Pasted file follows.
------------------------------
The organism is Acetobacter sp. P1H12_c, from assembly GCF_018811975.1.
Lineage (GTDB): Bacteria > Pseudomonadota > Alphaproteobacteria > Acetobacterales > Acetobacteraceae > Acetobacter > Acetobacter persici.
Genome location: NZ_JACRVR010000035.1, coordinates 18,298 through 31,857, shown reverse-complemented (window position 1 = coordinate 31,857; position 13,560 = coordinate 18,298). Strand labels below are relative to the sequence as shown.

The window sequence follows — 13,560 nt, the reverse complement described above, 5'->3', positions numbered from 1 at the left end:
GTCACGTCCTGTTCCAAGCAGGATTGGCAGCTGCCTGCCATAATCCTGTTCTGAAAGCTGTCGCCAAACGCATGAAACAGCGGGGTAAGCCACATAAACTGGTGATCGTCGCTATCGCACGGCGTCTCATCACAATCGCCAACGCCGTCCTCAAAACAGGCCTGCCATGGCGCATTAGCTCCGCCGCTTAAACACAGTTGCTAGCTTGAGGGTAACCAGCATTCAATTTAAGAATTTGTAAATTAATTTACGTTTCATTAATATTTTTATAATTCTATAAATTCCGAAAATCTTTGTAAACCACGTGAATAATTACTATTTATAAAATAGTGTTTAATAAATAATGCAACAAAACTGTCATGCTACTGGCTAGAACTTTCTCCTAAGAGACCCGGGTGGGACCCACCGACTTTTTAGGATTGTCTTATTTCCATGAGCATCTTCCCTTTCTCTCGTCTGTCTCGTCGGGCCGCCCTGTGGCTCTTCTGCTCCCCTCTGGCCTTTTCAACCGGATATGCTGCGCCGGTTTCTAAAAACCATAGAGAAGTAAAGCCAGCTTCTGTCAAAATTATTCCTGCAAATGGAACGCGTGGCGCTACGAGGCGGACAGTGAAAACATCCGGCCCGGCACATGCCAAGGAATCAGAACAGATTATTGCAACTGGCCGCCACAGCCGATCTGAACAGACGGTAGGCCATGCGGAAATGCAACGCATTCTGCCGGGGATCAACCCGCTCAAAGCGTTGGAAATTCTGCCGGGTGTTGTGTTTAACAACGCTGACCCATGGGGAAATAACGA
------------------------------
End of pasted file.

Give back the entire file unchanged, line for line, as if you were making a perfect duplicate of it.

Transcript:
The organism is Acetobacter sp. P1H12_c, from assembly GCF_018811975.1.
Lineage (GTDB): Bacteria > Pseudomonadota > Alphaproteobacteria > Acetobacterales > Acetobacteraceae > Acetobacter > Acetobacter persici.
Genome location: NZ_JACRVR010000035.1, coordinates 18,298 through 31,857, shown reverse-complemented (window position 1 = coordinate 31,857; position 13,560 = coordinate 18,298). Strand labels below are relative to the sequence as shown.

The window sequence follows — 13,560 nt, the reverse complement described above, 5'->3', positions numbered from 1 at the left end:
GTCACGTCCTGTTCCAAGCAGGATTGGCAGCTGCCTGCCATAATCCTGTTCTGAAAGCTGTCGCCAAACGCATGAAACAGCGGGGTAAGCCACATAAACTGGTGATCGTCGCTATCGCACGGCGTCTCATCACAATCGCCAACGCCGTCCTCAAAACAGGCCTGCCATGGCGCATTAGCTCCGCCGCTTAAACACAGTTGCTAGCTTGAGGGTAACCAGCATTCAATTTAAGAATTTGTAAATTAATTTACGTTTCATTAATATTTTTATAATTCTATAAATTCCGAAAATCTTTGTAAACCACGTGAATAATTACTATTTATAAAATAGTGTTTAATAAATAATGCAACAAAACTGTCATGCTACTGGCTAGAACTTTCTCCTAAGAGACCCGGGTGGGACCCACCGACTTTTTAGGATTGTCTTATTTCCATGAGCATCTTCCCTTTCTCTCGTCTGTCTCGTCGGGCCGCCCTGTGGCTCTTCTGCTCCCCTCTGGCCTTTTCAACCGGATATGCTGCGCCGGTTTCTAAAAACCATAGAGAAGTAAAGCCAGCTTCTGTCAAAATTATTCCTGCAAATGGAACGCGTGGCGCTACGAGGCGGACAGTGAAAACATCCGGCCCGGCACATGCCAAGGAATCAGAACAGATTATTGCAACTGGCCGCCACAGCCGATCTGAACAGACGGTAGGCCATGCGGAAATGCAACGCATTCTGCCGGGGATCAACCCGCTCAAAGCGTTGGAAATTCTGCCGGGTGTTGTGTTTAACAACGCTGACCCATGGGGAAATAACGA